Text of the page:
Western pharmaceutical companies have seized on India over the past five years as a testing ground for drugs – making the most of a huge population and loose regulations which help dramatically cut research costs for lucrative products to be sold in the West. The relationship is so exploitative that some believe it represents a new colonialism.Andrew Buncombe and Nina Lakhani in The Independent. Here
Since restrictions on drug trials were relaxed in 2005, the industry in India has swollen to the point where today more than 150,000 people are involved in at least 1,600 clinical trials, conducted on behalf of British, American and European firms including AstraZeneca, Pfizer, and Merck. There may be more.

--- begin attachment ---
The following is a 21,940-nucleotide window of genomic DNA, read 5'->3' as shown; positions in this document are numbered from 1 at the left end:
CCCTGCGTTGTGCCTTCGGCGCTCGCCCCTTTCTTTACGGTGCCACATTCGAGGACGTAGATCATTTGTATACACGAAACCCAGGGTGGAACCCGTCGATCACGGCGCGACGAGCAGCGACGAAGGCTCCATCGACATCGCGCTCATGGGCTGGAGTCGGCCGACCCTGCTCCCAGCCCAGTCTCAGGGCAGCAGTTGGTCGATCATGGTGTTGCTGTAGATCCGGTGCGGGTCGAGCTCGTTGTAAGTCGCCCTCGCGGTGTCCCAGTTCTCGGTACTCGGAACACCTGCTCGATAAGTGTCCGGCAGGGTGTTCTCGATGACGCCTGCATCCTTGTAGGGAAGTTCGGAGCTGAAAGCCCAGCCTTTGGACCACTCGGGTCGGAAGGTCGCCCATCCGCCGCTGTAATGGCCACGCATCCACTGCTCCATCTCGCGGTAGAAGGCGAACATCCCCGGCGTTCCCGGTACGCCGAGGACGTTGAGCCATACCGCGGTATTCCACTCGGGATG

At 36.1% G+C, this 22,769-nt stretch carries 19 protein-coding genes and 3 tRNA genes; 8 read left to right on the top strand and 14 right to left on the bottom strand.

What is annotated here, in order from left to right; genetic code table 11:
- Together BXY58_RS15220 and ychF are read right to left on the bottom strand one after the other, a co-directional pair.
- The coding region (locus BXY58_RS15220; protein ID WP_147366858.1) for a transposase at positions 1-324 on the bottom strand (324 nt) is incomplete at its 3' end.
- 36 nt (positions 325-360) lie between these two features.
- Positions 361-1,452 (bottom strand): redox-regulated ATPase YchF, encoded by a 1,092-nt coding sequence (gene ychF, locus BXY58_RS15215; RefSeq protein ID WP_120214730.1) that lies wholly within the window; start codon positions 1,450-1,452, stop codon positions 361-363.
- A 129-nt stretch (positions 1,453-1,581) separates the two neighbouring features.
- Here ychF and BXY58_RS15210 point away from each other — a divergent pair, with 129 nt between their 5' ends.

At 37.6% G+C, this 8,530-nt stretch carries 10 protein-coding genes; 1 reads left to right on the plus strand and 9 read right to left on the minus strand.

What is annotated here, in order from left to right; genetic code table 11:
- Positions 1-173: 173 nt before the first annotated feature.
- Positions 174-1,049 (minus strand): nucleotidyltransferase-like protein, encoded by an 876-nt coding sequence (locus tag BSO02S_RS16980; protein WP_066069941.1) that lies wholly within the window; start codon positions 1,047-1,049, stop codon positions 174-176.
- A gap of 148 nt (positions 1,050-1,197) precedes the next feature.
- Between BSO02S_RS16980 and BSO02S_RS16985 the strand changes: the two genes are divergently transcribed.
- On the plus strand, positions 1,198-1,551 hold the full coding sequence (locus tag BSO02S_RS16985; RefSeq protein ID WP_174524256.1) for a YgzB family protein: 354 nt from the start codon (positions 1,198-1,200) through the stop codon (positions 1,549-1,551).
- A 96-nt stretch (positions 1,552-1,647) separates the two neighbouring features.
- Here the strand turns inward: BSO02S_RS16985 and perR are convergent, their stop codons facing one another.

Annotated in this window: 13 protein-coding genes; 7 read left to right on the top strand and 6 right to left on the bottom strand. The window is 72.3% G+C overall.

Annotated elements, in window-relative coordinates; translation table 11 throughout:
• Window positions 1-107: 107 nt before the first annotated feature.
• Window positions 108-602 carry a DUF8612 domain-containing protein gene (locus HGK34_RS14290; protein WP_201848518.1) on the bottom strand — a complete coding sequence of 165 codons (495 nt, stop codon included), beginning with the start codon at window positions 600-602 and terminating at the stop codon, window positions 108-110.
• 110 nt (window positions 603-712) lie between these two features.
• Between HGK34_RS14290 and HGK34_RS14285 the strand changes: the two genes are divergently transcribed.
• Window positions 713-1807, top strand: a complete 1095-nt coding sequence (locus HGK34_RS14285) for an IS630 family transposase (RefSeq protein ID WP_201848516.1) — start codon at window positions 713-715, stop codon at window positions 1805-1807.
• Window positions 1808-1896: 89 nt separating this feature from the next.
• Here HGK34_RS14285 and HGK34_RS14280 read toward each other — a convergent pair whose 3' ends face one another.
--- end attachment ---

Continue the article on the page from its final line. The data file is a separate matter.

While there is no official figure, some estimates suggest the industry may be worth as much as £189m. Regulators have struggled to keep pace with the explosion. Between 2007 and 2010, at least 1,730 people died in India while, or after, participating in such trials. Many of those people, often only eligible for the studies because they were ill, might have died anyway. Yet when there are complications, even those resulting in deaths, there is often a failure properly to investigate.